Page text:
Arab countries are welcoming President Bush's decision to dispatch Secretary of State Colin Powell to the Middle East. Some of Washington's closest Arab allies are warning if the United States does not begin discussions on a long term settlement to the Israeli - Palestinian conflict, the Middle East is likely to see widespread violence and instability.
Senior Arab ambassadors in Washington are convinced Secretary Powell's trip next week will achieve nothing unless the United States begins exerting more pressure on Israeli Prime Minister Ariel Sharon.
Jordan's Charge D'affaires Jafar Hassan warns the Israeli leader is leading the Middle East down a dead-end street. "Whatever he is doing now will get him no where. It will get the Israelis no where. It will get the Palestinians no where. It will only backfire on everybody in the region, Israelis, Palestinians and Arabs. The spill over effect of this is tremendous. We can see it on our TV screens," he said.
For the first time since Israel began its assault on Yasser Arafat's headquarters, President Bush Thursday called on Israel to bring its military sweep through the West Bank to an end, something Israeli embassy Spokesman Mark Regev expects will happen soon. "This mission from the very beginning was called a limited operation both in time and in scope. The mission will be concluded, and it will be wound up and I expect that will be done before Powell arrives, yes," Mr.Regev said.
But while welcoming the decision for the Secretary of State to go to the Middle East, key Arab allies Egypt, Jordan and Lebanon are all warning the United States can no longer insist on a complete end to violence before opening talks on the deeper political issues dividing Israel and the Palestinians.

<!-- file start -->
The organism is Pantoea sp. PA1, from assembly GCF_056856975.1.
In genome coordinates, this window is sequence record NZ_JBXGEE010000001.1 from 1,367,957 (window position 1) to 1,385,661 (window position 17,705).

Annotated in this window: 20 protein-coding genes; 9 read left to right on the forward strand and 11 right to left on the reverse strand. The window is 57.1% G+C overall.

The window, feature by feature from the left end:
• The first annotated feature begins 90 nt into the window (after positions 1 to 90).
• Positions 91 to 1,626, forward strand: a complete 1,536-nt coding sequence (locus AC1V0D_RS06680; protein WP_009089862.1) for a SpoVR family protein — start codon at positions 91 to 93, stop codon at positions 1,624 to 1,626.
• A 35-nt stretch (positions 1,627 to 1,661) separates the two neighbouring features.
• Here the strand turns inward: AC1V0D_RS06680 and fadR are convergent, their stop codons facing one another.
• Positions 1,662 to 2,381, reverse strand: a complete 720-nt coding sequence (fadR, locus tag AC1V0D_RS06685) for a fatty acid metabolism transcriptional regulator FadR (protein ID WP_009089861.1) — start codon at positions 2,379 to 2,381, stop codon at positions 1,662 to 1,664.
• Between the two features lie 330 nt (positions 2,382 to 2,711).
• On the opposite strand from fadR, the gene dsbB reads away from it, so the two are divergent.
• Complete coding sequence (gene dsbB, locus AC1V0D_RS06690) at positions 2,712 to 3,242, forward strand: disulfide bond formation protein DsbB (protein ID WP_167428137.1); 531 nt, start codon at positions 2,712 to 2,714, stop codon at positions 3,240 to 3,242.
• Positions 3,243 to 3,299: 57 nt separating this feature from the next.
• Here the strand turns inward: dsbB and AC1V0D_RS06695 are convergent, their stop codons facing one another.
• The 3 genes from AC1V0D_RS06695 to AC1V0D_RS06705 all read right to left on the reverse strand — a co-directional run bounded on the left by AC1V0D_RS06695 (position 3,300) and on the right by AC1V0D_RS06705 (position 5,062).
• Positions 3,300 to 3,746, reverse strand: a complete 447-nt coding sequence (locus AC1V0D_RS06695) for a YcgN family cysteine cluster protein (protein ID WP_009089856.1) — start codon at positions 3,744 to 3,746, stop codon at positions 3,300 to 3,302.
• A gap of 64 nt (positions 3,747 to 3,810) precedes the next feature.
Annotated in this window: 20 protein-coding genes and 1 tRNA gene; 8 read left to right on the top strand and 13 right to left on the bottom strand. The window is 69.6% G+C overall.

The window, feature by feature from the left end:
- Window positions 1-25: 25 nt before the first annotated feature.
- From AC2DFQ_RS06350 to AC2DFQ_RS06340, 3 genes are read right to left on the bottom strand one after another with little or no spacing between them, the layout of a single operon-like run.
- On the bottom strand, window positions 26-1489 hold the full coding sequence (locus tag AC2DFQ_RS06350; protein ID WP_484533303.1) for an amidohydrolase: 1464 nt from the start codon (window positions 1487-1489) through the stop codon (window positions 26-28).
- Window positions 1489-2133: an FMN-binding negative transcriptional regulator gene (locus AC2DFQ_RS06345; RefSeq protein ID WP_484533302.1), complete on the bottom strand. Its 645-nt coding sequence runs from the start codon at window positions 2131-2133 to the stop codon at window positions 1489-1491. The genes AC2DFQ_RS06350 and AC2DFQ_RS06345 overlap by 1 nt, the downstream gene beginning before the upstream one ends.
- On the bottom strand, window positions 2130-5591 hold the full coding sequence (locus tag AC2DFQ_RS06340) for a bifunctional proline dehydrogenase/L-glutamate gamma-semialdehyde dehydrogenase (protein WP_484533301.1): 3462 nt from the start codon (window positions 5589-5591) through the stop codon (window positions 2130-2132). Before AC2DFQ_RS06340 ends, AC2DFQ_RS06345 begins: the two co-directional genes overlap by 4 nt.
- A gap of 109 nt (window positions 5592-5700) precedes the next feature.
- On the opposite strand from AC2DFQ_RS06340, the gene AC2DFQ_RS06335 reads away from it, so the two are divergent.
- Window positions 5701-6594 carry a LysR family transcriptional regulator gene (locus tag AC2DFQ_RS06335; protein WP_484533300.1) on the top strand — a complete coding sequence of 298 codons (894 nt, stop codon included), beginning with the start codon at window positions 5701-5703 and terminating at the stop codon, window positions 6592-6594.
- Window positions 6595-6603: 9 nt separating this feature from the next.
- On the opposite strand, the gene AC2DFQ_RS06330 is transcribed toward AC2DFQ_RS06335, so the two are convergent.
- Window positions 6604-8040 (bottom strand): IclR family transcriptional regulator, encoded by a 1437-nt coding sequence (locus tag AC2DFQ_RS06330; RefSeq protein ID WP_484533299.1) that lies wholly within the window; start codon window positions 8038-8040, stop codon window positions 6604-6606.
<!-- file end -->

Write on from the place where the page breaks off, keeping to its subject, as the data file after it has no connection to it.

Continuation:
"I don't think you can come out with a solution today that simply says achieve a cease-fire and then we'll talk. Without the U.S., we won't get there, point blank, no reservations, no qualifications. If you continue to wait, what you will do is plant the seeds of more violence on both sides," Egypt's ambassador in Washington Nabil Fahmy said.
Over the past week, thousands of people have demonstrated against Israel and the United States in capitals across the Arab world. Jordan's Charge Hassan warns Middle East violence is pushing Arab populations to the boiling point and putting Arab governments friendly to the United States in a delicate position. Nearly a third of Jordan's population is made up of Palestinian refugees. "Everyday they hear news about their folks and about their relatives and friends being killed or injured or traumatized. So for us, this a major internal, domestic issue. It's a fundamental core problem," Mr. Hassan said.
One that is leading Arab nations to demand the Bush Administration intervene more forcefully. For Lebanese ambassador Farid Abboud, that means getting the White House to tell Ariel Sharon Israel will achieve nothing if it thinks a solution can be achieved militarily. "It is a political problem, it is not a police problem. This city should be very careful before labeling the phenomenon as such and dealing with it as such. There is a political problem and violence against civilians is part of it," Mr.Abboud said.
On Tuesday, Secretary of State Powell said he would be willing to go to the Middle East but only when the time is right. Now, recognizing the sense of urgency, the Bush Administration has not only agreed to send him but to drop its insistence that negotiations first focus first on cementing a cease fire before discussion move on to the political issues needed for a deeper settlement of the Israeli - Palestinian conflict.